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Code Sharing

Code sharing for openness, reproducibility, and learning

What is code sharing?

This guide aims to introduce computational researchers to the fundamentals of Open Code/code sharing and provide best practices and resources across several important topics in this area.

Why share my code?

There are many reasons why you may want to share your research code:

  • Receive feedback from peers and reviewers to improve your code and catch errors
  • Publishing data is usually not enough to replicate computational research on its own, code and data together allow for reported results to be checked
  • Publishers and funders may require code to be shared publicly as part of a contract.
  • Code is a valuable research output that can be cited and attributed to you

What if my code is ugly?

Many computational researchers are not formally trained software developers and may feel uncertain about presenting their work for public scrutiny. You can build confidence in your abilities by starting with sharing your code on a small scale - find a code sharing group, have others in your lab review your code, look at co-authors' code.

Github and code sharing

Many code authors will use an online version control system, like Github or Bitbucket, which allows code to be shared openly and discovered via the side's search as well as links and web search engines. This is an excellent idea, and there are many benefits to using a modern version control platform like this. However, use of a version control website is not considered sufficient to preserve your research code.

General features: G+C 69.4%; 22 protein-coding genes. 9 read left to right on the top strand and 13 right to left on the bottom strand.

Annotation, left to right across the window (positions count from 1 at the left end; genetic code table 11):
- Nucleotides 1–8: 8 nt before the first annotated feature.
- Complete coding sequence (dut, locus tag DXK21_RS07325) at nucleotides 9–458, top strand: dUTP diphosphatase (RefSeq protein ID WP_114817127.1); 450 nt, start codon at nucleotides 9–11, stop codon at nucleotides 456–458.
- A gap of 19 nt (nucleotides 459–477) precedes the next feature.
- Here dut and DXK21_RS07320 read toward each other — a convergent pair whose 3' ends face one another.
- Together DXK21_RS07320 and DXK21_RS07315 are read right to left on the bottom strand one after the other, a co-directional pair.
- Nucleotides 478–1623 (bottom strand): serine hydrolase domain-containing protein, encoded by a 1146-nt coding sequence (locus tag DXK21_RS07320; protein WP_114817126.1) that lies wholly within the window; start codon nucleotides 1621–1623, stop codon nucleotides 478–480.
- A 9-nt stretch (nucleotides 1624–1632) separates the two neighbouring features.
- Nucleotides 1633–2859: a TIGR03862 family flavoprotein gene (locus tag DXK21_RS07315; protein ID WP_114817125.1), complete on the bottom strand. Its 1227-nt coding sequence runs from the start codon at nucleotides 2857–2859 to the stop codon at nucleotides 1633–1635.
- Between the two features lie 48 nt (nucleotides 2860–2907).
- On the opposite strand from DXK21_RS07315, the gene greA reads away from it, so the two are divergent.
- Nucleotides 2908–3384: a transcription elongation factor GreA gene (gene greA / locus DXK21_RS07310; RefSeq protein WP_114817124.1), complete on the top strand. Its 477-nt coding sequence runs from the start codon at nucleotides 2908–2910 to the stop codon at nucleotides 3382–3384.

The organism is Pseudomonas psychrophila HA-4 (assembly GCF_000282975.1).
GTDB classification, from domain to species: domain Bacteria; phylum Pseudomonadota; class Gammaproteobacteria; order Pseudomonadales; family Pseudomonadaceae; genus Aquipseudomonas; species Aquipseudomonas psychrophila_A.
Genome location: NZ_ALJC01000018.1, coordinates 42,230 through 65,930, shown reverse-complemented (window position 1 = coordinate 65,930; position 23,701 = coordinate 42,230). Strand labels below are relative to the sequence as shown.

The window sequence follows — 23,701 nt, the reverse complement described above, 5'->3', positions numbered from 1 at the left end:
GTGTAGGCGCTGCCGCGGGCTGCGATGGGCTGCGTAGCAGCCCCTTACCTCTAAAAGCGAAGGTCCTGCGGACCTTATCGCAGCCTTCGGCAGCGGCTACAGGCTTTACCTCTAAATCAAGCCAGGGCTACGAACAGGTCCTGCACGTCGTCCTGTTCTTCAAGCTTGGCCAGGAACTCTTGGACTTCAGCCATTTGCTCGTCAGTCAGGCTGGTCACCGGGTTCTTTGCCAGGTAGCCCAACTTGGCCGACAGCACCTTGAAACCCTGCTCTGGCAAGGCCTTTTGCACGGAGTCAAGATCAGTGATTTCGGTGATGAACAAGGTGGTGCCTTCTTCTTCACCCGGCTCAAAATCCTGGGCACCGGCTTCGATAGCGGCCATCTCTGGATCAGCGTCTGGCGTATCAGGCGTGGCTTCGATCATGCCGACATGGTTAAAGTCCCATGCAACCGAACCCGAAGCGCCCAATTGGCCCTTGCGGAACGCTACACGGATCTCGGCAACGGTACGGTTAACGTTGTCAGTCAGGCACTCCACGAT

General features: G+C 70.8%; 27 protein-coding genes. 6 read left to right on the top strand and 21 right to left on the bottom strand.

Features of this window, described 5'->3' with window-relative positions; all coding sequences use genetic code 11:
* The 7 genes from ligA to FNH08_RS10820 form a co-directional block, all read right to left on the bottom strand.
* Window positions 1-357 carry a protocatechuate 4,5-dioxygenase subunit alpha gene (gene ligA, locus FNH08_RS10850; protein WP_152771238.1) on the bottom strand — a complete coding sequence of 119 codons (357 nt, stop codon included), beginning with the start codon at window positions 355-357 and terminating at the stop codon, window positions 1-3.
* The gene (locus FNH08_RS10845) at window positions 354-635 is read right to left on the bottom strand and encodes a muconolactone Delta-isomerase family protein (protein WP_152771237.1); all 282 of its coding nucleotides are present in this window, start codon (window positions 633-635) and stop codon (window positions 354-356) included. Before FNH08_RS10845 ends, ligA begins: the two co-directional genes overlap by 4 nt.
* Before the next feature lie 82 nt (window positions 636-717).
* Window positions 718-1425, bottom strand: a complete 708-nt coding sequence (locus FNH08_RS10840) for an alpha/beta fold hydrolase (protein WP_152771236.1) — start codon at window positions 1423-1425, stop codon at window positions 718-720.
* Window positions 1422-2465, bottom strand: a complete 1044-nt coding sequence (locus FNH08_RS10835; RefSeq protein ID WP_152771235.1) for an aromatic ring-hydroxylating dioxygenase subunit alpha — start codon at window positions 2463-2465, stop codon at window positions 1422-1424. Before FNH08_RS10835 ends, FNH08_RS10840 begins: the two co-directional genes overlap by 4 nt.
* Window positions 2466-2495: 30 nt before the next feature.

It is recommended that you share and archive your code using a repository intended to preserve research outputs and make them discoverable via DOIs. These systems are more reliable in the long-term and more integrated into the systems that connect research outputs. Version control and collaboration sites, such as Github, are commercial enterprises without guaranteed longevity - Microsoft could change the rules around Github code sharing or retention at will.

Depositing your code in a repository, such as Zenodo, the Open Science Framework, or Figshare, will keep a final version of your code together with the data it is used to analyze and can also be linked to publications resulting from the project. A permanent DOI will also make the code citable for other users. These repositories will also have you select a license under which your code may be re-used and credited. Note that Creative Commons licenses are not recommended for code - MIT, BSD or Apache 2.0 licenses are suggested instead.